When I’m talking about a minor difference in imagery, it would be the difference between having a middle-aged man looking to camera versus featuring a different middle-aged man looking to camera. A significant difference, on the other hand, would be a middle-aged man versus an obviously older or younger man, or a middle-aged man versus a middle-aged woman; or featuring someone obviously visiting the doctor versus someone obviously going about their life as normal.

IRB and EC Approvals of Copy

Of course, within the world of clinical trials advertising, when we’re working on a specific trial we have the regulations imposed by the IRB/EC to contend with. Which means there isn’t a lot of room for adding in marketing-led copy to our adverts, so there might not be much in the way of a significant difference that can be tested. In this instance, it may be that minor variations do actually prove valuable for attracting a person’s attention. For example, with these two potential Facebook Ad headlines:

Psoriasis Clinical Study

Psoriasis Clinical Trial

– there isn’t enough of a difference between the word ‘study’ and the word ‘trial’ to imagine it would have much of an effect if you were to test one against the other. However, by including the word ‘research’ in the first headline:

Psoriasis Clinical Research Study

– we not only take up more space in the ad with the headline, which may help to attract attention, we also subliminally reassure the person viewing the ad of the legitimacy of the trial being promoted. (‘Research’ being a word people will usually associate with laboratories, academics, clinicians and the like).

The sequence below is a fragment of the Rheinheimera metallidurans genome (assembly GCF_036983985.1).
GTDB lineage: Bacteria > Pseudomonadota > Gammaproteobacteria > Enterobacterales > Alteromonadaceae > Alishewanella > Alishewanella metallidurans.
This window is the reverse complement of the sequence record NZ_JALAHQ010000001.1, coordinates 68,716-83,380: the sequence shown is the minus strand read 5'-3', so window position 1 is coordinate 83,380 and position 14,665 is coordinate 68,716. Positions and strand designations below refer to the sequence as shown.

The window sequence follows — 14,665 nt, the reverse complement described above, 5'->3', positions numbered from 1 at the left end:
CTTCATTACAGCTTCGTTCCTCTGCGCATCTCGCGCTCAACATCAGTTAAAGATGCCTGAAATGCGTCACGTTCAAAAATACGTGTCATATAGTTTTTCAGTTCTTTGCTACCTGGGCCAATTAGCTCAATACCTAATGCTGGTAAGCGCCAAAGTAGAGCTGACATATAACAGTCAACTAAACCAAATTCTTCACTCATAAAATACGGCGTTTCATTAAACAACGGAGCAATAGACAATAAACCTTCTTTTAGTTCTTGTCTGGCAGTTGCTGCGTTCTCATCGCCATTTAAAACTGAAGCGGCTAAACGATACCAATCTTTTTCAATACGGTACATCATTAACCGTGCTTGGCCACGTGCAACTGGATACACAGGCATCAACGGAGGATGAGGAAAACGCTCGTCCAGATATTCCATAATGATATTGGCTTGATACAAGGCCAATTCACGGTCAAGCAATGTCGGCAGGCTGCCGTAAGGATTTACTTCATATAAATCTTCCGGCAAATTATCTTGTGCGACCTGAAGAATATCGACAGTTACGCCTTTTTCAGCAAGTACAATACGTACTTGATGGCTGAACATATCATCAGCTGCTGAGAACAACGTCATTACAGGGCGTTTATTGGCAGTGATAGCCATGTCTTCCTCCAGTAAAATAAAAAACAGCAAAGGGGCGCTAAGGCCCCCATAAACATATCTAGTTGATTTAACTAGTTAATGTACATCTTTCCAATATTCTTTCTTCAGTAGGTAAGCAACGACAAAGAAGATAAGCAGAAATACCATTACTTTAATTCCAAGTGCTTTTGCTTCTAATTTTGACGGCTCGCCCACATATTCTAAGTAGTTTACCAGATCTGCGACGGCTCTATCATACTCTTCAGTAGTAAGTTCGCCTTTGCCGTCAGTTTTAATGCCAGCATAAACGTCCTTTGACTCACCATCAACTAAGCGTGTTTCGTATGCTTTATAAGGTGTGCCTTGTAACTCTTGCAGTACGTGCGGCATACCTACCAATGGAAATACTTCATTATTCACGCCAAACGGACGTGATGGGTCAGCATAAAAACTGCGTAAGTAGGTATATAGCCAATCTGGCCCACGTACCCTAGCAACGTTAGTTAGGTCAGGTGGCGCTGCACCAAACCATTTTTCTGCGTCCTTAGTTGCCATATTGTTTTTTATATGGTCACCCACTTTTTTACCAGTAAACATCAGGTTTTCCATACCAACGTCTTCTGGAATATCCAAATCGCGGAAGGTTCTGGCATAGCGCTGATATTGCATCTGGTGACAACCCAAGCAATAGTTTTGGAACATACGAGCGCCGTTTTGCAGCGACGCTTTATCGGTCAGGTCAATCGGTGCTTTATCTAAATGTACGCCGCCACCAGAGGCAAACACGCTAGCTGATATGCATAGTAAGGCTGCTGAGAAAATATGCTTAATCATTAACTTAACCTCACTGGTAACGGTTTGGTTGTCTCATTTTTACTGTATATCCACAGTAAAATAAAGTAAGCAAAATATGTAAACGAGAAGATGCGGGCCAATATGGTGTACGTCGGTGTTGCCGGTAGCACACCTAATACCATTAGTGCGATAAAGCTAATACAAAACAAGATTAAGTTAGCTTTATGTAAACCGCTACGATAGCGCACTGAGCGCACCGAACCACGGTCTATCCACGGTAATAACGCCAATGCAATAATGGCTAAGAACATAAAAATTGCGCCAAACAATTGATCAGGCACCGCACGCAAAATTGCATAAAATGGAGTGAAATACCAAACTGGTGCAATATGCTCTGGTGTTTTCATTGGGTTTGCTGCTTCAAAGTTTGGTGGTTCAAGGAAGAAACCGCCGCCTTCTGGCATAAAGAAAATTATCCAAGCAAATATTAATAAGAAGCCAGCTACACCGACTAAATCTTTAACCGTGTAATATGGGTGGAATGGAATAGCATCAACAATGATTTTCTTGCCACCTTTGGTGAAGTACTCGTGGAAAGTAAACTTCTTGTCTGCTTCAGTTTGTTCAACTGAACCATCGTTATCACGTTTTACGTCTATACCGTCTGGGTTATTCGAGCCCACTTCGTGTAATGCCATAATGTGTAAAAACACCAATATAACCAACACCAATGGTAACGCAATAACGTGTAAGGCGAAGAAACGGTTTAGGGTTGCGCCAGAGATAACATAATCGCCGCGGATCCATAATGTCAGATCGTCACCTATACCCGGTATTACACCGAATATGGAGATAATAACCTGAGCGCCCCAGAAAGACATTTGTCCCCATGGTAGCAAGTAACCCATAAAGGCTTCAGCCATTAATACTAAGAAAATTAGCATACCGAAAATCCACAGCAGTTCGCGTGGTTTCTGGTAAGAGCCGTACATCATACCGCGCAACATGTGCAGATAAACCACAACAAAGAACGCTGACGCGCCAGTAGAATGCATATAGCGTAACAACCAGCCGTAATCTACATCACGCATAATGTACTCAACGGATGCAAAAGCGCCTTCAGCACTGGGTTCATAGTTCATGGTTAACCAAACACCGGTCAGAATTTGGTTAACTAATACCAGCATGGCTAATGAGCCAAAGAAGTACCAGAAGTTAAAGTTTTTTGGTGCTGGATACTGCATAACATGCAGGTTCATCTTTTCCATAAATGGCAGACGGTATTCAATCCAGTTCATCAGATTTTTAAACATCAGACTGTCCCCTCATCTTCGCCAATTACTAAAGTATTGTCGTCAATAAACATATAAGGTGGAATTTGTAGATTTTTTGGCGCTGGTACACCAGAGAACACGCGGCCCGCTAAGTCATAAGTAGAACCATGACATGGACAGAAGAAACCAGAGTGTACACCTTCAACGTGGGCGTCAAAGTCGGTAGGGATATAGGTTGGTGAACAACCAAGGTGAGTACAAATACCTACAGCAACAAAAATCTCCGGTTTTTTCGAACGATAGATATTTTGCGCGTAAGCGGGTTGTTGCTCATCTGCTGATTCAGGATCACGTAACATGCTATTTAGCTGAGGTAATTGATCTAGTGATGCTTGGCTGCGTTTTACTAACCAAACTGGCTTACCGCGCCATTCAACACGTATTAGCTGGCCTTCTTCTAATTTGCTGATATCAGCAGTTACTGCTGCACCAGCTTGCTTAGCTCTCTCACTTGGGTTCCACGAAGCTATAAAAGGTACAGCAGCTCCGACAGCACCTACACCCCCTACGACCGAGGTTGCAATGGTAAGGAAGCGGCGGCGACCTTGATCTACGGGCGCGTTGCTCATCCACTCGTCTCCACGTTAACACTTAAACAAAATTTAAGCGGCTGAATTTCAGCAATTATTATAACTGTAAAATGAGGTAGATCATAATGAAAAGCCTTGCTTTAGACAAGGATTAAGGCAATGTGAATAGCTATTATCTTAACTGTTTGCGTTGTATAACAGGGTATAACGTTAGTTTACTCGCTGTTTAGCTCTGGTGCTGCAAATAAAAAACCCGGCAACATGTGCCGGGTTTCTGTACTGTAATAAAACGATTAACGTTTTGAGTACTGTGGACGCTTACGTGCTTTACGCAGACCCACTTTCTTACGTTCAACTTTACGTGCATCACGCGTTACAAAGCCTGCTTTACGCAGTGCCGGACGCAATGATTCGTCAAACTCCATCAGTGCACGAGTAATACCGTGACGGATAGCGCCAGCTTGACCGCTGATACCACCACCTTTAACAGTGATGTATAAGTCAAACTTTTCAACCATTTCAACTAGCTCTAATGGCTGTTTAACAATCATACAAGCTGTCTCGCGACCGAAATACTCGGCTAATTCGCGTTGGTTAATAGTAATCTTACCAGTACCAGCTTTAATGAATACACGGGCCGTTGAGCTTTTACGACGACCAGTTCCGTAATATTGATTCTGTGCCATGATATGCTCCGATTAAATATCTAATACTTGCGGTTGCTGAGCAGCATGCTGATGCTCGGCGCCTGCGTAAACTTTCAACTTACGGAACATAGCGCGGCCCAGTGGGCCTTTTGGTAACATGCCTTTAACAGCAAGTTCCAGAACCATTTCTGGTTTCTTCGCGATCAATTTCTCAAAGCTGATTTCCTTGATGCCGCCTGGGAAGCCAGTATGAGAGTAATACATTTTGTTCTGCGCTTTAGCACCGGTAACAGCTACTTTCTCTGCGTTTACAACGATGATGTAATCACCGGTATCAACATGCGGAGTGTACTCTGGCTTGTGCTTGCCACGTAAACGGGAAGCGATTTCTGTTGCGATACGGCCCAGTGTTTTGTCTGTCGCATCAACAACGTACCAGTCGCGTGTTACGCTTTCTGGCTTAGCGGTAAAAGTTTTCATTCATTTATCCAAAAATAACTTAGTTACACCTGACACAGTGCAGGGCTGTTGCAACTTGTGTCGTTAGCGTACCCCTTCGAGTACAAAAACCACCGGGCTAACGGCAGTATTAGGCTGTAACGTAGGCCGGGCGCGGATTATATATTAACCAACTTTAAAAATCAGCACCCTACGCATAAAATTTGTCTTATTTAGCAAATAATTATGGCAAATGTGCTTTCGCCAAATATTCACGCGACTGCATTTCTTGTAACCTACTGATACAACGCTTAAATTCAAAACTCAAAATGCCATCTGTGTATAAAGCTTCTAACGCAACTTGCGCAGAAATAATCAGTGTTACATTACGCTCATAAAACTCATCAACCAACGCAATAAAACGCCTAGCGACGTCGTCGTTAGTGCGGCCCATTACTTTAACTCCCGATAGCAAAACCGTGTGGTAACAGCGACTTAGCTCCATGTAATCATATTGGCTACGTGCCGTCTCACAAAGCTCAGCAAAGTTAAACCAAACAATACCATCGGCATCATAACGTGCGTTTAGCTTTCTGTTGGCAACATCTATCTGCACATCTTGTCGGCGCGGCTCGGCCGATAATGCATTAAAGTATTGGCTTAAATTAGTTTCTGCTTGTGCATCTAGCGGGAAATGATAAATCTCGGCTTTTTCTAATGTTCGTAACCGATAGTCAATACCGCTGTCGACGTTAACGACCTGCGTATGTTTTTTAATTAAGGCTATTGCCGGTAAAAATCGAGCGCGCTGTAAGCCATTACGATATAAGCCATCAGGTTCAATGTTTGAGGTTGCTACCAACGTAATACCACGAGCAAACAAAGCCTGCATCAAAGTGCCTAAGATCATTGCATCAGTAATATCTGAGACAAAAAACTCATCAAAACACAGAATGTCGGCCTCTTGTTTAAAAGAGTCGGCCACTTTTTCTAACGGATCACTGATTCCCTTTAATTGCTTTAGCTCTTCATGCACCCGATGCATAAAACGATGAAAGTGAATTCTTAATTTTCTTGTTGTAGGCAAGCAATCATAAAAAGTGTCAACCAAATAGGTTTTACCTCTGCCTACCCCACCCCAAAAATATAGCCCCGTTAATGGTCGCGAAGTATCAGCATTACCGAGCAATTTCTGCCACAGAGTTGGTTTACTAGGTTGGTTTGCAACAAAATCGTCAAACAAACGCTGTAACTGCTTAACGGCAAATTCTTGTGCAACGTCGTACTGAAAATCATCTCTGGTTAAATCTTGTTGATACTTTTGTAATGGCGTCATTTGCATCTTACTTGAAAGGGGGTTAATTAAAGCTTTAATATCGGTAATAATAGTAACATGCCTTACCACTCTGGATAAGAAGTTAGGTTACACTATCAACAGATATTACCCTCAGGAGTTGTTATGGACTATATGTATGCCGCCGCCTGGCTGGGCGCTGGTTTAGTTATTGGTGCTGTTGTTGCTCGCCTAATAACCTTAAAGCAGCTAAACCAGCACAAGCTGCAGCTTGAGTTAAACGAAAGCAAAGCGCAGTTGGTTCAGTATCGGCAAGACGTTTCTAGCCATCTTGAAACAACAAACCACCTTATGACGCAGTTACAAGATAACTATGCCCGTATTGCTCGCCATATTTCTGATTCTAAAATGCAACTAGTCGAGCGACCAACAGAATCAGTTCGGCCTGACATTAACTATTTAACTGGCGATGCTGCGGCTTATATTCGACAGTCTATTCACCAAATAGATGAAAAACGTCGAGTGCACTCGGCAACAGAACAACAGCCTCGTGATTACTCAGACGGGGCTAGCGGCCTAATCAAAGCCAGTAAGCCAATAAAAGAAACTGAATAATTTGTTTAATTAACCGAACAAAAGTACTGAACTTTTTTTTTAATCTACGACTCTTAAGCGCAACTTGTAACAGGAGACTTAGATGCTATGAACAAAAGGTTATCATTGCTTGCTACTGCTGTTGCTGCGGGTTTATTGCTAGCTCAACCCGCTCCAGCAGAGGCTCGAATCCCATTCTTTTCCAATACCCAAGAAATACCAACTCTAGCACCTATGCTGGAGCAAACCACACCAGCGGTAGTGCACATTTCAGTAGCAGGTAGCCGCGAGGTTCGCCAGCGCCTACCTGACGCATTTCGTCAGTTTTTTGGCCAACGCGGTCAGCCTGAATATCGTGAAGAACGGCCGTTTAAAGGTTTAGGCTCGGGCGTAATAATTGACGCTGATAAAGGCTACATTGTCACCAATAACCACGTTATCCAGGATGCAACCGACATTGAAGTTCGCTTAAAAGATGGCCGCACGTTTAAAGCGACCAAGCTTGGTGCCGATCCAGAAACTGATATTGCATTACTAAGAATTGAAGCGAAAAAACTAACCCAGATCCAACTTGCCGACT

Ongoing Testing

Of course, once you’ve got your ‘control’ ad setup and are engaged in testing smaller differences for incremental improvements, it’s always worth also trying a major difference from time to time. Audiences and tastes can change, so if you’ve had your main ‘control’ ad content running for a while with only minor testing being done, I recommend you also bung in an ad that’s totally different in style. Maybe a cartoon image compared to the real people imagery you’re currently using. Or a completely different tone of voice in the headline and body copy.

Sometimes, I’ve even gone back to a style of ad that was initially well-beaten by the current ‘control’ and relaunched it – only to be surprised that it starts to perform better than it did originally so is worth including in the mix for testing again.

Conclusion

When developing split tests for your Facebook Ads and other forms of digital advertising, ask yourself if the differences you’re making are really significant, or if you’re simply tinkering around the edges with such things as replacing one word for another that effectively means the same thing.

It’s only through testing elements that are significantly different that you’ll be able to achieve significant improvements in results. Save the minor changes for a future stage when you’re looking for incremental improvements from an ad that’s already performing well.